Trail running has always sort of intimidated me. But, anything I'm not really good at intimidates me. I tend to be a one-pace person. That pace has changed over the years, but generally I go x-minute miles with only about 20 seconds difference. Ever.
I grew up running with no devices and never really worried about numbers. When I went to college, my father got me a Timex watch that had one feature: a timer. I went out for between 40 and 50 minutes each morning during the week, and 80 to 100 minutes on the weekend. I ran every day and didn't even know how fast I was going. I drove routes in my old Chevy Lumina, in order to have some idea what the milage was. When I started running cross-country, everything was new to me. Tempo, fartlek, repeats. The only "speed" work I did with my father was sprinting to the end of each run: maybe 100-200 yards.
Because speed work wasn't how I was born into running, I feel like I always sort of dreaded it. Each first day of practice after a break from school, my college coach would have us run a timed mile. I never stopped running during breaks, so it wasn't a big deal for me. But my teammates (whether they did their own conditioning or not) would run so hard they'd vomit. I never got that: I never went that hard.
I've given trail running a few chances here and there, but recently I think I'm finally GETTING it: like being a kid again. Pace doesn't really matter. Or, not like it does on flat land. There's zero consistency. Get up the hill (or, mountain), recover, and fly down the other side. It's. So. Much. Fun. I've been getting up earlier and earlier to be the only one at Devil's Backbone in Loveland, Colorado. The first-light sun on the rocks is always stunning. There are several different trail options, and all give way to views of Rocky Mountain National Park--namely, Long's Peak.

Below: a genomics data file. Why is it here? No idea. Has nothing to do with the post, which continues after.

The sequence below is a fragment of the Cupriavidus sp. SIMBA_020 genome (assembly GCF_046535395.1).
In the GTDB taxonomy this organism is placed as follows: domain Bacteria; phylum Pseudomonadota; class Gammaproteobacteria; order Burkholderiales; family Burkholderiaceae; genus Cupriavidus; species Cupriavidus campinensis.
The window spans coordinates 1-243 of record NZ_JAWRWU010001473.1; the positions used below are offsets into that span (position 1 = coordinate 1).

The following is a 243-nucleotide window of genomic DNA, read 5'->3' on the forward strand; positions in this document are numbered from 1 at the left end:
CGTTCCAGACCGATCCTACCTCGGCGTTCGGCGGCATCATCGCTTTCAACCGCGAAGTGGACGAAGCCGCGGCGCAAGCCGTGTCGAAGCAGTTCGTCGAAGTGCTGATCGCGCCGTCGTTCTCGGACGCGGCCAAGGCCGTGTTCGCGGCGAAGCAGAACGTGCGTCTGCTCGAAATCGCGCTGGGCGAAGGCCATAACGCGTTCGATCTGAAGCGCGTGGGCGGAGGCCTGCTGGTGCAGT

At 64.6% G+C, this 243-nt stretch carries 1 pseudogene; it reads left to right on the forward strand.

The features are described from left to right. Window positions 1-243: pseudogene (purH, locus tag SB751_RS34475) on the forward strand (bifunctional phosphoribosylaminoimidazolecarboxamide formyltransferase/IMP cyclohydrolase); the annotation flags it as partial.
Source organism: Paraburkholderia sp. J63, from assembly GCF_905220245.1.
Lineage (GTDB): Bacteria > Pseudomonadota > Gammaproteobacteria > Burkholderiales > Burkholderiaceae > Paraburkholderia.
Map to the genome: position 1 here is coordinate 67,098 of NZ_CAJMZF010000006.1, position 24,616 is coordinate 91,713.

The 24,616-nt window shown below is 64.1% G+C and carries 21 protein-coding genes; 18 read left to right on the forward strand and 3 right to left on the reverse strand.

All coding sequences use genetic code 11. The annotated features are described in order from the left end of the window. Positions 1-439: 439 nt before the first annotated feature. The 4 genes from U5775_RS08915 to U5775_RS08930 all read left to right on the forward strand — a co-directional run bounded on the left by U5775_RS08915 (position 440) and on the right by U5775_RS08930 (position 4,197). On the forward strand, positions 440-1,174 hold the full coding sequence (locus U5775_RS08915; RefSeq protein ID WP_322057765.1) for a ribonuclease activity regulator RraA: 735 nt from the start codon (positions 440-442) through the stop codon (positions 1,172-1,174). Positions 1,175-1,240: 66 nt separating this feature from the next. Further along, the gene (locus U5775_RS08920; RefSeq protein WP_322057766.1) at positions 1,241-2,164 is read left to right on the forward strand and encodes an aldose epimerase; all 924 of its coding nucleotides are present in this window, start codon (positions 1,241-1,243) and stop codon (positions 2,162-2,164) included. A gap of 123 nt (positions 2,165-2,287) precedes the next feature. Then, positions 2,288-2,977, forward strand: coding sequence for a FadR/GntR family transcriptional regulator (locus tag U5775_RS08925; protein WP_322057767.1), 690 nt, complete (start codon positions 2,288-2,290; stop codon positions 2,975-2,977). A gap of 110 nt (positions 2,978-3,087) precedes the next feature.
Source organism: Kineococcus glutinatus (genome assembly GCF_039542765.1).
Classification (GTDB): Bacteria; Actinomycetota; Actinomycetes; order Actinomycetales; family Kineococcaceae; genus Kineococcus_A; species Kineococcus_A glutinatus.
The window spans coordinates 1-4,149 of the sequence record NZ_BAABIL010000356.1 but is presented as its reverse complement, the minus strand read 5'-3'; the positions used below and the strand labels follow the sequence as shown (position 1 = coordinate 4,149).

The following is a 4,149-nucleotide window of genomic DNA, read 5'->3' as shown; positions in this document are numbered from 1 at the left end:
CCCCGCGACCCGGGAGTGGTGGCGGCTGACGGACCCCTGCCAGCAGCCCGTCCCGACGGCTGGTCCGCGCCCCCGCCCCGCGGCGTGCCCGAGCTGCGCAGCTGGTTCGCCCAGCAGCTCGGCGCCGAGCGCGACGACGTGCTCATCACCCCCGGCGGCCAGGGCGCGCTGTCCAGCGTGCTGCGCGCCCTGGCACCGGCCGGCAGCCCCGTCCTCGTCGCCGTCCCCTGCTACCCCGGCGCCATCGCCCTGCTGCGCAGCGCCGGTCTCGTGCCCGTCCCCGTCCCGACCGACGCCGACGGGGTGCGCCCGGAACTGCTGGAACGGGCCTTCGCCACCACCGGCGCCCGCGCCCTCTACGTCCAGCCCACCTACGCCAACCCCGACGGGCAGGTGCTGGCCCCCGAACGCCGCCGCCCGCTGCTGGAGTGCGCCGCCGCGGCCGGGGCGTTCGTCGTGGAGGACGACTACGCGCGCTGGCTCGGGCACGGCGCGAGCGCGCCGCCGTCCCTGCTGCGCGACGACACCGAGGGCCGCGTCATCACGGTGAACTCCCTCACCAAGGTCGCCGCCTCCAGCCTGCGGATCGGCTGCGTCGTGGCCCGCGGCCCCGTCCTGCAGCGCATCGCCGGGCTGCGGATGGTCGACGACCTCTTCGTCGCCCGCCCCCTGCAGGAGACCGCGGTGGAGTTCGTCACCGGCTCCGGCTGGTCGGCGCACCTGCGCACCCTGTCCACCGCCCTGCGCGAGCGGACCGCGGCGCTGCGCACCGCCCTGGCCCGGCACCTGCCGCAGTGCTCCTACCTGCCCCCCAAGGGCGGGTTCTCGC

I like the concentration of being on the trails: it's actually freeing. There's so much to think about (rocks, foot placement, climbs, mud, grass...rattle snakes) that you can't get wrapped up in anything else. Nothing can clutter the mind except the trails. And I'm totally fine with my miles spanning at least 3-minutes on the trails: it all balances out.